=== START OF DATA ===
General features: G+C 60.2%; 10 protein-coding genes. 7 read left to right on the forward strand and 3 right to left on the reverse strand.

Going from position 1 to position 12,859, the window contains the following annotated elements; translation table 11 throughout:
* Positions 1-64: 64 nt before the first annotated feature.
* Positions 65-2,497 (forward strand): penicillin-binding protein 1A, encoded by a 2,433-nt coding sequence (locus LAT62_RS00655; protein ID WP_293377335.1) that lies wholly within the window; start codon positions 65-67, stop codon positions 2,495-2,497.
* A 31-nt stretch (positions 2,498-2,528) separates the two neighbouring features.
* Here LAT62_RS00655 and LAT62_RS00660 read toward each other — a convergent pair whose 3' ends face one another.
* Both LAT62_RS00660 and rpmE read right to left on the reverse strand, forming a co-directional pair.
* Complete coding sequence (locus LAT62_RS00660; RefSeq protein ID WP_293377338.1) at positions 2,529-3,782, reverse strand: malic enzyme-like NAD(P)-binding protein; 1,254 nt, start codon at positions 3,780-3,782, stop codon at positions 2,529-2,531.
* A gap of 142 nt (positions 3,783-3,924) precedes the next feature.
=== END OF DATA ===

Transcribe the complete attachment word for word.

General features: G+C 60.2%; 10 protein-coding genes. 7 read left to right on the forward strand and 3 right to left on the reverse strand.

Going from position 1 to position 12,859, the window contains the following annotated elements; translation table 11 throughout:
* Positions 1-64: 64 nt before the first annotated feature.
* Positions 65-2,497 (forward strand): penicillin-binding protein 1A, encoded by a 2,433-nt coding sequence (locus LAT62_RS00655; protein ID WP_293377335.1) that lies wholly within the window; start codon positions 65-67, stop codon positions 2,495-2,497.
* A 31-nt stretch (positions 2,498-2,528) separates the two neighbouring features.
* Here LAT62_RS00655 and LAT62_RS00660 read toward each other — a convergent pair whose 3' ends face one another.
* Both LAT62_RS00660 and rpmE read right to left on the reverse strand, forming a co-directional pair.
* Complete coding sequence (locus LAT62_RS00660; RefSeq protein ID WP_293377338.1) at positions 2,529-3,782, reverse strand: malic enzyme-like NAD(P)-binding protein; 1,254 nt, start codon at positions 3,780-3,782, stop codon at positions 2,529-2,531.
* A gap of 142 nt (positions 3,783-3,924) precedes the next feature.